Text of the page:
The crying stone is so revered that folk has it that it even fought wars for the Luyha. One of such stories dates back to pre-colonial times. Local elders say there was war between Luhyas and the Nandis over the boundary of the two communities. During one instance, the Nandis tried to pull down the stone, which they believed gave the Luyha immense supernatural powers. At the end of the day, more than 100 Nandis died.
"The Nandis thought the stone was helping Luhyas to miraculously out-stage them and all of those who attempted to floor it perished," explains. Shikhomoli.
This, he says, shows that the stone has magic powers and can protect the local people against any evil designs by enemies.Overnight pilgrimage
The crying stone is also of religious importance as churches such as Legio Maria and Rosary Church make pilgrimages to it, camp there overnight as they fast and kesha (hold night-long prayers).
"We receive Legio Maria members from far away areas like South Nyanza who come to worship here in seclusion. They believe they can communicate better with God that way," says Kelvin Juma, a villager.
He says some of the religious groups decide to camp at the site while crossing into a new year or celebrating Easter festivities, among other significant holidays.
Musicians also make good use of the crying stone to promote their music in terms of a scenic site to record videos. Jacob Luseno and Sukuma Bin Ongaro have at one time or the other used the stone as background for recording their music.
"We believe they do so because it makes their music even more acceptable among our people when familiar landmarks like the crying stone features," says Pius Wekalao, a Kakamega resident.
Wekalao adds that some people even visit for egotistical reasons. "They come to be photographed at the foot of the stone, so that it can be recorded in history that they were photographed there."
Despite the bad state of the Webuye-Kakamega road and the Kisumu-Kakamega road, several foreign tourists visit the crying stone annually.
"On average, we receive between 300 and 500 foreign tourists every year," notes one of the youths who guard it and usher in visitors.Local tourism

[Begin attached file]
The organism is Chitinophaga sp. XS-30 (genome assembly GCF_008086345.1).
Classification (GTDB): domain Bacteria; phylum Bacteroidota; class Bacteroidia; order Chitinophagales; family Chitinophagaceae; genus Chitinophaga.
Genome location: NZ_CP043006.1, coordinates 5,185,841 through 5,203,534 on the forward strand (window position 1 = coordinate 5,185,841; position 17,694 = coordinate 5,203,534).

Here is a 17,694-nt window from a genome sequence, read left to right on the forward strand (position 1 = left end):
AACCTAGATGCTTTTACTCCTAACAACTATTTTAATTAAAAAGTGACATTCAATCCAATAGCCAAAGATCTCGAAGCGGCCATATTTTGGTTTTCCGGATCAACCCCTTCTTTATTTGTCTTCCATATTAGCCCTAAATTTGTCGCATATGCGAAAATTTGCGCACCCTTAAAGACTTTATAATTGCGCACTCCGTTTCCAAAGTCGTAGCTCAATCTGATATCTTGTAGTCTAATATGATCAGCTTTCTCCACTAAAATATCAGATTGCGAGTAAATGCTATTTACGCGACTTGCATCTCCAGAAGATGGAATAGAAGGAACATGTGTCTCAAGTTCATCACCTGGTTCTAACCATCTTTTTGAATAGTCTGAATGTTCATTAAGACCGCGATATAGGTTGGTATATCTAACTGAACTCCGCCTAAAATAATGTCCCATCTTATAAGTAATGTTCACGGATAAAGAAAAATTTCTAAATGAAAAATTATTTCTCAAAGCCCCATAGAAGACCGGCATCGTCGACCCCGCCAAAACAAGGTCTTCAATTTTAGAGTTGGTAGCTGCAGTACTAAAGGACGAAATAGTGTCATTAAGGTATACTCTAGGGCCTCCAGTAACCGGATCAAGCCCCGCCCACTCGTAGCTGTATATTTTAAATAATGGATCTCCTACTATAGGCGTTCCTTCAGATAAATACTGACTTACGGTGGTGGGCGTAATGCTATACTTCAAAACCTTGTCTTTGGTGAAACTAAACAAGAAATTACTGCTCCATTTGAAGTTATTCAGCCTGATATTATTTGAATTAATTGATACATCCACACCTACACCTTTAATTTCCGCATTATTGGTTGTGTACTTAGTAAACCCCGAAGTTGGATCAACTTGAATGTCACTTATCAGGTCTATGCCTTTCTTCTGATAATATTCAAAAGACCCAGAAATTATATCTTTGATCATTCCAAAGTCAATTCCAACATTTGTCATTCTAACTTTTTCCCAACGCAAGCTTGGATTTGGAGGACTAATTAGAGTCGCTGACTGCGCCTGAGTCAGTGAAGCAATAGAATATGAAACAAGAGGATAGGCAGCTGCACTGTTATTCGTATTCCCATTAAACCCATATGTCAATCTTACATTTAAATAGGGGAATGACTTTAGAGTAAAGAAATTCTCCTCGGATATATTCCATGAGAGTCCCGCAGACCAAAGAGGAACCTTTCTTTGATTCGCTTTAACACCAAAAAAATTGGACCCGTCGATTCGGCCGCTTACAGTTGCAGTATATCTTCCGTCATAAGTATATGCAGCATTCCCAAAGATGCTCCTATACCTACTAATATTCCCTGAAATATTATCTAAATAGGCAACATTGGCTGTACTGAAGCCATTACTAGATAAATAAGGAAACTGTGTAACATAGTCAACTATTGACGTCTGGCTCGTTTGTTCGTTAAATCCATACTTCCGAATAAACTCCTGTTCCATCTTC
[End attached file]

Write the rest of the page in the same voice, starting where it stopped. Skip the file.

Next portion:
Local tourism also thrives at Ilesi. For example while driving along the Kakamega–Kisumu road, it is common to see Kenyans stopping their vehicles beside the road to have a glimpse of the stone.
Schools and colleges from the Western Kenya region and other parts of the country also tour the crying stone as part of their academic or educational tours.
Whenever a vehicle branches towards the stone at Ilesi, villagers flock out of their homesteads immediately to welcome visitors, with some demanding some cash.
Foreign visitors are charged higher rates by the villagers than local Kenyans or other Africans.
"We may charge a foreign tourist Sh500, but locals pay around Sh200 to witness this great landmark that is nature’s wonder within the region," adds another villager.
The Sunday Magazine was no exception, as it had to part with Sh200 to reach the site and carry out interviews with the villagers.
Villagers believe with improved roads linking Kakamega with other towns within the Western Kenya region, more visitors can flock Ilesi and improve its revenue.
"We always hear funds have been allocated to improve the Kisumu-Kakamega road and the Webuye-Kakamega road but their deplorable state has remained the same for years," they lamented.
The villagers also question why the government has been highlighting the crying stone as a leading tourism attraction within the region, yet it cannot even improve the diversion from the Kisumu-Kakamega road to the site.
And true to their word, accessing the site is not easy for the urbanised lot, for you have to meander through rough patches before getting to the mystic rock. That is what you have to do to satisfy your curiosity.